2. Who else might be getting negatively impacted by financial institutions’ unwillingness to work with certain consumers and businesses?

Let’s tackle the first question first.

Why is Cannabis Difficult to Bank?

It’s fairly simple — according to guidance from the Financial Crimes Enforcement Network (FinCEN), financial institutions are legally required to monitor for and report any financial activities that they suspect involve funds derived from illegal activity, which includes manufacturing, distributing, or dispensing marijuana:

Because federal law prohibits the distribution and sale of marijuana, financial transactions involving a marijuana-related business would generally involve funds derived from illegal activity. Therefore, a financial institution is required to file a SAR [suspicious activity report] on activity involving a marijuana-related business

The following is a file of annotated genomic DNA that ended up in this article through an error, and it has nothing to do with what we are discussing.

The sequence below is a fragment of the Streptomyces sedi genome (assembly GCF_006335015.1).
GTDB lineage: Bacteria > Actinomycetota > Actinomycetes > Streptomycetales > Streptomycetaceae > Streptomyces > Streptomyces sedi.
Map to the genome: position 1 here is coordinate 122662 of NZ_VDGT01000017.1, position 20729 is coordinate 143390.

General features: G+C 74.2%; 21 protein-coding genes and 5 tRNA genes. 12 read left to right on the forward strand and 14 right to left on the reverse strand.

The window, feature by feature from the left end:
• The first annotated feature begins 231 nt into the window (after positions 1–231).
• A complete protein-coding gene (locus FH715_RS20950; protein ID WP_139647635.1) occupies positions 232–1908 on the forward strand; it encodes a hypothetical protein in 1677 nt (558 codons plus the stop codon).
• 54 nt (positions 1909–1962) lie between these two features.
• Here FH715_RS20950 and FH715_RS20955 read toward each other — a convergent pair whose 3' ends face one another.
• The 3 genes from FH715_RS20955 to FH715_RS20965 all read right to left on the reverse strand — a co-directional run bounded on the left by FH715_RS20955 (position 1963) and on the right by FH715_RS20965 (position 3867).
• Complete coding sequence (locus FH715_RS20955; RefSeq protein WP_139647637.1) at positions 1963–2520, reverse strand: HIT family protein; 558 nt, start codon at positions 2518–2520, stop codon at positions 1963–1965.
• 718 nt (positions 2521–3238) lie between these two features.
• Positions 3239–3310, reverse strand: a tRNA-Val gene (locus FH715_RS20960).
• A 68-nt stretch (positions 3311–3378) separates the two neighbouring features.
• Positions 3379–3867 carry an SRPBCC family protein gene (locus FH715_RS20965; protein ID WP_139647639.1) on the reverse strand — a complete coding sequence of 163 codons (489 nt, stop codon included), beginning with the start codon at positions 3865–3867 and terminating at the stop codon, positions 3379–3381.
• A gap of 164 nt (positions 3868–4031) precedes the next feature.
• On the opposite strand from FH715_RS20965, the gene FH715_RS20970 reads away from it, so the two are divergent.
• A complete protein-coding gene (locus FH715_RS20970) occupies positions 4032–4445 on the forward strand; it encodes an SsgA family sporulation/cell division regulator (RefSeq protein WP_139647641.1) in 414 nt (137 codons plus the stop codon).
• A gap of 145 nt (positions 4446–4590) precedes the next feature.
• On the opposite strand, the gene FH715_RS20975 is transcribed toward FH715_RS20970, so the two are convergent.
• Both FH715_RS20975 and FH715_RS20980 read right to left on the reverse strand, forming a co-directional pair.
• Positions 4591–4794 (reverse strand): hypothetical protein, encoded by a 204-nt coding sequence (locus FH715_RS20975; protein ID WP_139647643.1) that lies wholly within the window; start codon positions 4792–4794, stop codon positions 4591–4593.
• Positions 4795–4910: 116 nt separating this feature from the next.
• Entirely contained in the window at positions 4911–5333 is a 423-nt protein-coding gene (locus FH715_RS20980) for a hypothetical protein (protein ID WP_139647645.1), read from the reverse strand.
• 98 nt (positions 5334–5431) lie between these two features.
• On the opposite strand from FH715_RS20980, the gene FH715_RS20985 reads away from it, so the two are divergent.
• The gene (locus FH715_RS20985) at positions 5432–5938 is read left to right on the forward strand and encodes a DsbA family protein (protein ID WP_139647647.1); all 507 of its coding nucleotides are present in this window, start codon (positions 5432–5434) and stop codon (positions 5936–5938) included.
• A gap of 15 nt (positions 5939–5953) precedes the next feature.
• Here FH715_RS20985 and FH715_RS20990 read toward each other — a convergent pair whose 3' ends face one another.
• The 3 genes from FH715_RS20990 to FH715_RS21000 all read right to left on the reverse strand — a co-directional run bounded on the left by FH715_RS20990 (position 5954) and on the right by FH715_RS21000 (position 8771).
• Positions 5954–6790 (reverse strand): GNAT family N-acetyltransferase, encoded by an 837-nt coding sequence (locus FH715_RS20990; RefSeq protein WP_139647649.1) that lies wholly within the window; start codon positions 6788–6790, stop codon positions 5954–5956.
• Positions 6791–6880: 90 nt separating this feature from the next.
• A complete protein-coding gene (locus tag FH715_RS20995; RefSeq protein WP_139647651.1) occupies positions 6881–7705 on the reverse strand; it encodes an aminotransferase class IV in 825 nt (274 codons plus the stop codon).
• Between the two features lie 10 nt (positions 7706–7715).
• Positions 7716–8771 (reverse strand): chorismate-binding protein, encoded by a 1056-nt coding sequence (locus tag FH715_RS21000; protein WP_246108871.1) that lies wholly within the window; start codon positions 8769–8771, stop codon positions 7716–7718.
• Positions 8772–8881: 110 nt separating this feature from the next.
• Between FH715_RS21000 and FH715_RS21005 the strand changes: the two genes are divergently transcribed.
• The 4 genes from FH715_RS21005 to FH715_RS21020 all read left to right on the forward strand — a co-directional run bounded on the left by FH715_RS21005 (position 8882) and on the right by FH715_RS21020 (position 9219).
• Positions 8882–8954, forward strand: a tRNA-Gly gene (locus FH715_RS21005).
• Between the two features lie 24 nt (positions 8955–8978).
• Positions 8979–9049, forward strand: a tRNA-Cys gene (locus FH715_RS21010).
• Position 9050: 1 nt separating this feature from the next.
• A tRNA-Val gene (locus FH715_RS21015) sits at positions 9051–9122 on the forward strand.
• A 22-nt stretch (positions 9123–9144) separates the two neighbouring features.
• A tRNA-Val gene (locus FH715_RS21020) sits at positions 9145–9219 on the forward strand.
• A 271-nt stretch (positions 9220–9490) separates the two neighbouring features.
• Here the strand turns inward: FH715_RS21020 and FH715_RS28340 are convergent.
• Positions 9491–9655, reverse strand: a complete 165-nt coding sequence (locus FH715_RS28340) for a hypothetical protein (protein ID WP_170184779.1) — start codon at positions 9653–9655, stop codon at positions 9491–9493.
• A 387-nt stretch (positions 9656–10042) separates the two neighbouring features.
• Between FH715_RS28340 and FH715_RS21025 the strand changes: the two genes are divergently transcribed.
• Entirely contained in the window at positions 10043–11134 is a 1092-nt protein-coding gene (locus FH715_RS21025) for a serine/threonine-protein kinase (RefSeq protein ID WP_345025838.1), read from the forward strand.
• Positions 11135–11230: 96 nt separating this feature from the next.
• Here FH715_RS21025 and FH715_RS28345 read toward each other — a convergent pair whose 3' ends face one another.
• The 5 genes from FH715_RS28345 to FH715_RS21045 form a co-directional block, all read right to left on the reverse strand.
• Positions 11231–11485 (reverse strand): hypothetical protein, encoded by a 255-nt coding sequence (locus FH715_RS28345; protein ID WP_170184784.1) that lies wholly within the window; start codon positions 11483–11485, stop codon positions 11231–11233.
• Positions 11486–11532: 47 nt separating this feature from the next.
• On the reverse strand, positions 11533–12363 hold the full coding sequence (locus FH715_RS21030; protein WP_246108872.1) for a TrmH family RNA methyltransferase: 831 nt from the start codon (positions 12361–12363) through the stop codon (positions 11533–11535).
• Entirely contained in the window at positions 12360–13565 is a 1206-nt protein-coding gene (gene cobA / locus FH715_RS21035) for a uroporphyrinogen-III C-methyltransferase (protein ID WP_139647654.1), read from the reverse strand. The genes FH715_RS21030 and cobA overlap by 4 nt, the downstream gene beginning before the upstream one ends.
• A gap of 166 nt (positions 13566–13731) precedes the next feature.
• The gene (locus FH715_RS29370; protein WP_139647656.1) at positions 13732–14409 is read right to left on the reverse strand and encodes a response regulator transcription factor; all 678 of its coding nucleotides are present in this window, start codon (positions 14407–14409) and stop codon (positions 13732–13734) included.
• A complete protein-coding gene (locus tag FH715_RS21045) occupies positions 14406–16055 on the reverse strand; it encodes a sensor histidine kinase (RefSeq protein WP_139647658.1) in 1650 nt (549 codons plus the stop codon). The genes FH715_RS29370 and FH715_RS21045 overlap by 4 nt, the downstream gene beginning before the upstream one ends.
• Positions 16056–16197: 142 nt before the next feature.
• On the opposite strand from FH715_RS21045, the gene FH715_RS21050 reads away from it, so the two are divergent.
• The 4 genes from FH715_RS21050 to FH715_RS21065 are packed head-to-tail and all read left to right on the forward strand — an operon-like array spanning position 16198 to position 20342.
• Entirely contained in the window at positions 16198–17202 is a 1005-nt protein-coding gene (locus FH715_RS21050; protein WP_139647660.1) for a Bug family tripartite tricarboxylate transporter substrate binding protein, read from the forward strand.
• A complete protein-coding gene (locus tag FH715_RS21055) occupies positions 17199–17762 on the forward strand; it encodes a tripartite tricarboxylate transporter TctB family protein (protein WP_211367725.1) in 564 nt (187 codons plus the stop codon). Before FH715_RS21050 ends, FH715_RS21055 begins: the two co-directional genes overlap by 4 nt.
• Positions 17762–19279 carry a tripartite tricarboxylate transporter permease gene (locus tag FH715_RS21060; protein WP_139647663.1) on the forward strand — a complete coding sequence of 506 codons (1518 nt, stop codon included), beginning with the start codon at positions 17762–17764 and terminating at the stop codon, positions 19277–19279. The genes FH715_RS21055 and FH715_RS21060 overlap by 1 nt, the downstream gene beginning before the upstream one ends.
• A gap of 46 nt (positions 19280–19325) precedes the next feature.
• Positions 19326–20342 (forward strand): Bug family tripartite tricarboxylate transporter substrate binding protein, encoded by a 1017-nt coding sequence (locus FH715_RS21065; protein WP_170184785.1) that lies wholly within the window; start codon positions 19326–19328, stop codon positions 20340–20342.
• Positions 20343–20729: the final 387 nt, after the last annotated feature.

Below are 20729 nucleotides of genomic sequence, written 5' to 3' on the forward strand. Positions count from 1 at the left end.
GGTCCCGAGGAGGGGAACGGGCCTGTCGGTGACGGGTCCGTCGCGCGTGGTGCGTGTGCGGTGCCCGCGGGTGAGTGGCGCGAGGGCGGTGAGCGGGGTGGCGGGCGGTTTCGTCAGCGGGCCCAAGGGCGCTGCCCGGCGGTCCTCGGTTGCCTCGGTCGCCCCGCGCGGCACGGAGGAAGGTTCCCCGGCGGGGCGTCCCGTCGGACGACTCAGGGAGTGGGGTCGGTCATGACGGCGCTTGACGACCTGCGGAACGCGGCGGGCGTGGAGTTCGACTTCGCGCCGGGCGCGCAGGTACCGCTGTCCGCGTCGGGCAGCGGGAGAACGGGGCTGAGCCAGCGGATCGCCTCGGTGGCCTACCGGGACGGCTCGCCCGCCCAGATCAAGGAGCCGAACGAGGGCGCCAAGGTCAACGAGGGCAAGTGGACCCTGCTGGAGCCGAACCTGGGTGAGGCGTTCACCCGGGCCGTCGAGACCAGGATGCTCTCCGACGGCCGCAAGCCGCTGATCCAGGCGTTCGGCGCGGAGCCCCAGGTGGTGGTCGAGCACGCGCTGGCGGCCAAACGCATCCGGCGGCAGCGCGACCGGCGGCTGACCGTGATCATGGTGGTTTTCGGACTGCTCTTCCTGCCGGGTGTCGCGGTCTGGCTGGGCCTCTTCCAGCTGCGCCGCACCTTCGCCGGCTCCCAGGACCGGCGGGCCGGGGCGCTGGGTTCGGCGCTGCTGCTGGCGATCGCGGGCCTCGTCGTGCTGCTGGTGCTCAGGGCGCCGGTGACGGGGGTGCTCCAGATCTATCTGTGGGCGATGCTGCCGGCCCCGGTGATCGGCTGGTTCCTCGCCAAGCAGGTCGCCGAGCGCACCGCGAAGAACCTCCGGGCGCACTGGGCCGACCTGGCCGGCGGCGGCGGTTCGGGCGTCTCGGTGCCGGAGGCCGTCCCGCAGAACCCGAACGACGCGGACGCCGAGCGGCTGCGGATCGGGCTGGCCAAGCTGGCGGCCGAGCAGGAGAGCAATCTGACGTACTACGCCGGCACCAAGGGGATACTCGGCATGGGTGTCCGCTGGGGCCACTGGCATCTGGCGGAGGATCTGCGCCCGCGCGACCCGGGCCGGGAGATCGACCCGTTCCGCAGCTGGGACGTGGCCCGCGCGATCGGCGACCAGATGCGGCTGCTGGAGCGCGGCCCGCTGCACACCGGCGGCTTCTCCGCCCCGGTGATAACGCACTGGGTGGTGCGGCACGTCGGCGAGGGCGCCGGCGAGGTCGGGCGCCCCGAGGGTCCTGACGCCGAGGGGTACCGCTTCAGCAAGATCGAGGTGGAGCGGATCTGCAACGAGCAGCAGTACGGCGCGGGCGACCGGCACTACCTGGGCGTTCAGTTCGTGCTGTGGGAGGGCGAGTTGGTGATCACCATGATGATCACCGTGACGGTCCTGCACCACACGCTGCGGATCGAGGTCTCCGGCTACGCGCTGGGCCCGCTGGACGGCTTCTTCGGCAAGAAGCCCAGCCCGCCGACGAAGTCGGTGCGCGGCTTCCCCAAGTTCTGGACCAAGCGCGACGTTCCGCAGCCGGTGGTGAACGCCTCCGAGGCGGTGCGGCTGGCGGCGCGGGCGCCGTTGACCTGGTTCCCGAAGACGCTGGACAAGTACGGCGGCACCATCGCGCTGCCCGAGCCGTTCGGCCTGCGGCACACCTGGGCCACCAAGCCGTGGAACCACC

Now, of course, the challenge is that while the distribution and sale of marijuana is illegal at a federal level under the Controlled Substances Act, cannabis products are currently legal for approved medical uses in 37 U.S. states and for recreational use in 18 states. Another 13 states have decriminalized the use of Cannabis.

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Cannabis businesses legally operating in these states need, you know, banks accounts and the ability to safely and securely transact with their customers and employees.

So the Treasury Department and the Justice Department put their heads together and clarified that while financial institutions are still legally required to report all financial activity involving cannabis (because technically all of it involves funds derived from activities that are illegal according to federal law), what they really want financial institutions to focus on are the cannabis-related financial activities that may be indicators of more serious criminal activities like financing drug cartels or selling marijuana to minors.

This has, believe it or not, led to the creation of a tiered reporting system for suspicious activity involving cannabis businesses.